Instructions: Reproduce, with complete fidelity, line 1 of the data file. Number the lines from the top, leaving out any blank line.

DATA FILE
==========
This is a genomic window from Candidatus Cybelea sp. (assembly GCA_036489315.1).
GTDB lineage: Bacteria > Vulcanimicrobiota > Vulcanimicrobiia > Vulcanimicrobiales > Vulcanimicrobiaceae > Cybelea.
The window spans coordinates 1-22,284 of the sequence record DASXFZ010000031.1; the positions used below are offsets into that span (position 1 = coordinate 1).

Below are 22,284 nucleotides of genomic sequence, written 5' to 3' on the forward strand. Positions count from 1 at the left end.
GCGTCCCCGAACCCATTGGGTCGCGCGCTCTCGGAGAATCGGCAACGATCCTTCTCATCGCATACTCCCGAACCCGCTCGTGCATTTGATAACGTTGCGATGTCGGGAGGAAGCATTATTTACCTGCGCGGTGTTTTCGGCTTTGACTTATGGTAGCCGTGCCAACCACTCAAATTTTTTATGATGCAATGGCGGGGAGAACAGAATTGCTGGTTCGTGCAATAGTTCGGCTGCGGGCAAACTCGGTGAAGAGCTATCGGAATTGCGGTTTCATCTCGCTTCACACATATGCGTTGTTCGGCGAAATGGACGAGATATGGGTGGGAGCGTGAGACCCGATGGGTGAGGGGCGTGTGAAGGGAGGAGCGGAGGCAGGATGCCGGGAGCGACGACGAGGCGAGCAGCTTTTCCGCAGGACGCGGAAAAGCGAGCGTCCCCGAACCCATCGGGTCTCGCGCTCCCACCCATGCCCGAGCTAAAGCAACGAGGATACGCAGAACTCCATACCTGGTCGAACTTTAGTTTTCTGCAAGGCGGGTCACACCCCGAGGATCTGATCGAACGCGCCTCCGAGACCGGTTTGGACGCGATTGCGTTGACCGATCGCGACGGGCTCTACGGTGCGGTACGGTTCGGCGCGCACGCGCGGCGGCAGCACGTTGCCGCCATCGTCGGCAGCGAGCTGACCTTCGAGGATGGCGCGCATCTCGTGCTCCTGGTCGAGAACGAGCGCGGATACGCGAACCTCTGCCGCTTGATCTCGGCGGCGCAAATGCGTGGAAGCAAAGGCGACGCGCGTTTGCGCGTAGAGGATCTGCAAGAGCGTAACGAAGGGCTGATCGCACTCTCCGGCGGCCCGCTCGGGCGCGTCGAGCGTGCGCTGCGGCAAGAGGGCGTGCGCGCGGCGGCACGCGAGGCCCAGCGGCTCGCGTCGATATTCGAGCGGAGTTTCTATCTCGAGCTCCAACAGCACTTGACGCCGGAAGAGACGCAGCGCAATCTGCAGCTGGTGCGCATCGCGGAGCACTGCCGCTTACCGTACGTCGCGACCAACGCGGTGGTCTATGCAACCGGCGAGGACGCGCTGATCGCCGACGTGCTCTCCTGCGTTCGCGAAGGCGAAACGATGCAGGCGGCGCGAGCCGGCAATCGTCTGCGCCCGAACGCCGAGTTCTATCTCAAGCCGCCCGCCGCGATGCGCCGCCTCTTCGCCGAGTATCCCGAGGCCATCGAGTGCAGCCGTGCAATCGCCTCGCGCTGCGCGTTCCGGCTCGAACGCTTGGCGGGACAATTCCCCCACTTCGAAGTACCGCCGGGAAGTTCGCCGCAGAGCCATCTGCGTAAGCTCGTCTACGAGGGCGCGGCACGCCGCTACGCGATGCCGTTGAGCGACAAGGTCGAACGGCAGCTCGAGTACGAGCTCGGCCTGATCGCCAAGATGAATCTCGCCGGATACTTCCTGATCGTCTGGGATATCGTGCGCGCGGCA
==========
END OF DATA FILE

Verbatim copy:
This is a genomic window from Candidatus Cybelea sp. (assembly GCA_036489315.1).